Oracle cloud – I lost my public IP

14 April 2022 a lot of Oracle Cloud users got an email stating their VM public IPs have been lost.

Read the easy step-by-step solution following the email below to get (new) public IPs for your virtual machines.

Oracle Cloud Infrastructure Virtual Cloud Network – Issue Identified impacting Public IPs
Oracle Cloud Infrastructure Customer,

We have identified an issue affecting a subset of customers who have become unable to access their Oracle Cloud Infrastructure resources.

Customer Impact: Some customers with Free Tier accounts, using Ephemeral or Reserved Public IPs will be unable to access their resources due to the unintentional reclamation of the IPs associated with their Virtual Machines.

While we have taken steps to ensure no further impact occurs, any affected Public IPs will need to be re-established by reassigning a new Public IP through the Oracle Cloud Infrastructure Console, REST API, SDK CLI or other tools, as described in the following documentation:

If a preferred public IP is configured, the public IP assignment may still be reassigned subject to its availability.

Assign a new IPv4 address to your virtual machines:
1. Log in to Oracle Cloud (you have the URL somewhere in an email)
2. Find your machines (the listing), menu: compute / instances
2b. You might have to select the compartment where your VMs are located, even if you only have the ‘root’ compartment.
3. In the machine list, click the machine name.
4. Scoll down to the “Resources” section (at the left edge), click “Attached VNICs”.
5. In the VNIC list, click the name (Primary VNIC).
6. Scroll down to “Resources”, and click “IPv4 Addresses”.
7. At the right side of the window, click the three dots (which are hidden beneath the “Support” icon), then click “Edit” from the menu that pops up.
8. Click the “Ephemeral public IP” option, fill in an optional name, then click “Update”

Now, the remaining steps are updating DNS for stuff pointing to the servers (if you have any), and updating connections (SSH) to reflect the new IP.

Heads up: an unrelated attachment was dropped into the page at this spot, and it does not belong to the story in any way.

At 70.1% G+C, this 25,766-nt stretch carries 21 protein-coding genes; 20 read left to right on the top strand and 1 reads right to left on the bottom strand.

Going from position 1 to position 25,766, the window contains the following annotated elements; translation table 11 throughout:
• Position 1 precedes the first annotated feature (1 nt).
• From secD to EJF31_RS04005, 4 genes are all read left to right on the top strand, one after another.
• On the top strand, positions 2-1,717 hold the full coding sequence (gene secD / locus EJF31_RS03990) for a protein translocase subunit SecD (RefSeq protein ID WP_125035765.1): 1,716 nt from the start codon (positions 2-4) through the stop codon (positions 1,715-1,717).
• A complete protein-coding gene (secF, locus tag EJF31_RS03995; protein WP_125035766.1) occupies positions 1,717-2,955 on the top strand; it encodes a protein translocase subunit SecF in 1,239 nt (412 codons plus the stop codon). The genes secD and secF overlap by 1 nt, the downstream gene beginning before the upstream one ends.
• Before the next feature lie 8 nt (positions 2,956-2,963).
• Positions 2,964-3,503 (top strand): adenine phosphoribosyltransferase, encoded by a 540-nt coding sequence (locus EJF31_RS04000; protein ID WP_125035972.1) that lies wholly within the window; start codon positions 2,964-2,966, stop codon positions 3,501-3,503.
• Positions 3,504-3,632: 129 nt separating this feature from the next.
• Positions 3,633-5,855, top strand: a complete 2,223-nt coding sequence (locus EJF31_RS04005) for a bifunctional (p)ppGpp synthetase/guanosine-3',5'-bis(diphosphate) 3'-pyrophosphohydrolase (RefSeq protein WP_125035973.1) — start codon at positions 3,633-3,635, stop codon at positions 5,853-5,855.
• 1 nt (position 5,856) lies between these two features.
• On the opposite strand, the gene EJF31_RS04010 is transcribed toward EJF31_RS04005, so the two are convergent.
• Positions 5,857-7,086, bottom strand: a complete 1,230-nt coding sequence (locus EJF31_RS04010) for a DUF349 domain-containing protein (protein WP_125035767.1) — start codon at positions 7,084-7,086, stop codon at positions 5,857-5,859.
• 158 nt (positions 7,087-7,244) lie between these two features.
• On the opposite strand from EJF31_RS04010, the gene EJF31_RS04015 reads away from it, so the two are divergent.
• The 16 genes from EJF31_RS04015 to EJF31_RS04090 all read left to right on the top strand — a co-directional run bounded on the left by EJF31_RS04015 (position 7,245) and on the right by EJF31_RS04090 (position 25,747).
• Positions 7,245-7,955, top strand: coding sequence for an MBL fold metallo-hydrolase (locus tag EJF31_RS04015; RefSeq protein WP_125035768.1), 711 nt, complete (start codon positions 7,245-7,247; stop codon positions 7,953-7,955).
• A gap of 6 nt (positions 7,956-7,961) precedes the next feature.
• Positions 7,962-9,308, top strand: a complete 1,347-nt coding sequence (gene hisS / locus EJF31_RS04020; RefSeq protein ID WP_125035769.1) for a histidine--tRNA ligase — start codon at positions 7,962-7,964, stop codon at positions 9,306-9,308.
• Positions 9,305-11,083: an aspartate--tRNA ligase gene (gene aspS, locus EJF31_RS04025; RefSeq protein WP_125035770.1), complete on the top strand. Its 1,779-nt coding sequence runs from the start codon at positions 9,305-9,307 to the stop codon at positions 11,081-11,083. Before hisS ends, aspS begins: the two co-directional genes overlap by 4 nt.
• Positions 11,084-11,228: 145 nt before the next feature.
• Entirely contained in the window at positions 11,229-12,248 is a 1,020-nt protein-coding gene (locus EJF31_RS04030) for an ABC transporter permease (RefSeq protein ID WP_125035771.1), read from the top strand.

I revived “Quizzer”

Quizzer was written by me mostly in between 1999 and 2000. I wrote this system entirely in Perl (CGI script on a Solaris host) because there was no good enough applications out there. As this was a private project, I did no attempts to sell it (even if I had it prepared for that, see the extensive documentation).
You can find Quizzer up and running on
Documentation updated to some point in time:

Most of the question databases (plain text following some rules) were rewritten from existing resources, but the questions shown in the video is from what I wrote myself from reading the Solaris 8 System Admin manuals.

Preparing the new server for CGI execution

Besides my standard setup for a Linux server for Apache/PHP/MySQL, I also switched over to using fcgid and php-fpm to be able to use PHP 8.1 as default and use a per-directory or per-vhost configuration to switch over to PHP 7.4 when needed.
Enable CGI-execution module for Apache

a2enmod cgid

Enable CGI-execution for the virtual host
Add these lines to the virtual host configuration. The below additions also adjusts what is considered to be an index page and adds configuration to prevent downloading of files with some specific extensions (this should be done in the server main configuration).

  DirectoryIndex index.cgi index.php index.html index.htm
  <Directory /var/www/>
    AllowOverride All
    Options +ExecCGI
  AddHandler cgi-script .cgi
  <FilesMatch "\.(?:inc|pl|py|rb)$">
    Order allow,deny
    Deny from all

Check that CGI-script works
Use this simple CGI script to check that it works (test.cgi):

print "Content-type: text/html\n\n";
print "Hello, World.";

Also, the script has to be executable, then restart apache to reload configuration:

chmod 700 test.cgi
service apache2 restart

Updating the code for a new Perl version

(Screens from my actual code)
How to make Perl include files in the current directory

At some point in time, Perl got a security fix that no longer allows the current directory (the script directory) to be considered when including other code files. This broke my script badly.

There are several methods around this problem, and I ended up solving it my own way: I wrote a two-line wrapper for ‘/usr/bin/perl’, and saved it as ‘/usr/local/bin/perl’ (which was my command line in all scripts):

PERL_USE_UNSAFE_INC=1 /usr/bin/perl $1

This method required no modification of any of my source files to get them execute correctly and find their included files.

defined not allowed on array anymore
For some reason, it is no longer possible to use ‘defined @array’ to check if the variable has been set. So I had to replace every occurrence of the ‘defined @’ with just ‘@’, which made my code much more unreadable:



According to Perldoc:

After these modifications everything worked fine, except some small configuration mistakes of the quiz system itself (handling compressed question databases and pointing to some incorrect temporary locations).

Test it, use it if you wish

It took me some to find out how to create new users for storing personal test history. I had made this as simple as you just have to type in anything unique (not already registered) that looks like an email address, and a password you want to use.
The system sets up a demo account for you if that user name is not in use.
“Personal” history for the non-logged in demo user looks like this:
(upper part)

(graphical overview)

(detailed report)

The “Find a hole” challenge is off